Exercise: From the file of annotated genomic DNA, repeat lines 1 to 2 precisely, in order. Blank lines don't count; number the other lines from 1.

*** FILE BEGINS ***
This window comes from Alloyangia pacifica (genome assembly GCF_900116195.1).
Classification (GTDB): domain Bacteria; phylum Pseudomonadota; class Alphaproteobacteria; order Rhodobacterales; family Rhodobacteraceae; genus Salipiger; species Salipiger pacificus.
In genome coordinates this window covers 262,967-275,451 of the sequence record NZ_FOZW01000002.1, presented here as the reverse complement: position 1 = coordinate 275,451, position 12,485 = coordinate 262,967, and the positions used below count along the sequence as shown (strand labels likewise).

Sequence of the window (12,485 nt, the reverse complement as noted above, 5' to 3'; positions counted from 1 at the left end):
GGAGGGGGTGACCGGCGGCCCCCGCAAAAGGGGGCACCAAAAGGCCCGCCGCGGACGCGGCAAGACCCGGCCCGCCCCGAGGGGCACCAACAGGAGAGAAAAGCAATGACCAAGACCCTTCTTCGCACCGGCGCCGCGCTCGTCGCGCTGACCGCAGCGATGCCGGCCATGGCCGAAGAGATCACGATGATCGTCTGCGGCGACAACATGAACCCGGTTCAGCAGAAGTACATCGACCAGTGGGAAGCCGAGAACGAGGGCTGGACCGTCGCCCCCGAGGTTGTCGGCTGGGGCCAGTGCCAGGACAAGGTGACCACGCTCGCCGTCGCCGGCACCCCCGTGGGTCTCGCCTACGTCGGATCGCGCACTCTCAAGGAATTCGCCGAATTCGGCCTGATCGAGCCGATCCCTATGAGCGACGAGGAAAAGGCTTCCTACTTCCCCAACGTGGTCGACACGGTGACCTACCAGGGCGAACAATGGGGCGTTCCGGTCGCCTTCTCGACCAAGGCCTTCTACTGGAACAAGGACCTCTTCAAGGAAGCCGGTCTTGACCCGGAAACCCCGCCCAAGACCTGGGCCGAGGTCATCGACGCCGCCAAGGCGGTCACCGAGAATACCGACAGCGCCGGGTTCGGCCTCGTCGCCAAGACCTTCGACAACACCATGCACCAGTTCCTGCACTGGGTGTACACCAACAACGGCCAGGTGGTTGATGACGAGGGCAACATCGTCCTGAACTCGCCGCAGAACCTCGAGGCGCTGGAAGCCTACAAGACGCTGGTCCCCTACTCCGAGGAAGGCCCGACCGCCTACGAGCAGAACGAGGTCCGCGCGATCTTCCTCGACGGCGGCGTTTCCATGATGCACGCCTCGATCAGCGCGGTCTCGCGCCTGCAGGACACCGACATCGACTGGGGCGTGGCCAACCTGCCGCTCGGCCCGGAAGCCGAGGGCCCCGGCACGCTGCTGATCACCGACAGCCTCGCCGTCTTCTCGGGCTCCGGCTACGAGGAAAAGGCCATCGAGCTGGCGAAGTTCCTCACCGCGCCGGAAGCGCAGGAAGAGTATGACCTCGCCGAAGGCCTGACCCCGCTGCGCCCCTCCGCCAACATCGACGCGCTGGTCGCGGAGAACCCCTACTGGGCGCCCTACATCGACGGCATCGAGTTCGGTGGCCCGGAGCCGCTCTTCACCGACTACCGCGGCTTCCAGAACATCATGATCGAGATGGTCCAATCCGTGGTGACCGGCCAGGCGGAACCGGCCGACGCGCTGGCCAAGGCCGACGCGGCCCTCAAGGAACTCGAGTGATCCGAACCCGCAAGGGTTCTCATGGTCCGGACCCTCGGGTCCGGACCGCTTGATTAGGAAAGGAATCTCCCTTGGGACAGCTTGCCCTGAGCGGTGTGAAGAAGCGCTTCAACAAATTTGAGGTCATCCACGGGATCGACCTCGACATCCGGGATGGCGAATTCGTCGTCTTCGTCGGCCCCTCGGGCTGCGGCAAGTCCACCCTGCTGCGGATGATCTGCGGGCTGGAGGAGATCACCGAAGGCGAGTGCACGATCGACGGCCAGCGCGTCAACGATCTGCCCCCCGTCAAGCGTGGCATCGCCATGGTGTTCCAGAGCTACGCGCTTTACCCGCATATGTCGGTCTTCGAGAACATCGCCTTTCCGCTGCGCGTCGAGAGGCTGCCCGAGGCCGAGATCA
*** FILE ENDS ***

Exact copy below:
This window comes from Alloyangia pacifica (genome assembly GCF_900116195.1).
Classification (GTDB): domain Bacteria; phylum Pseudomonadota; class Alphaproteobacteria; order Rhodobacterales; family Rhodobacteraceae; genus Salipiger; species Salipiger pacificus.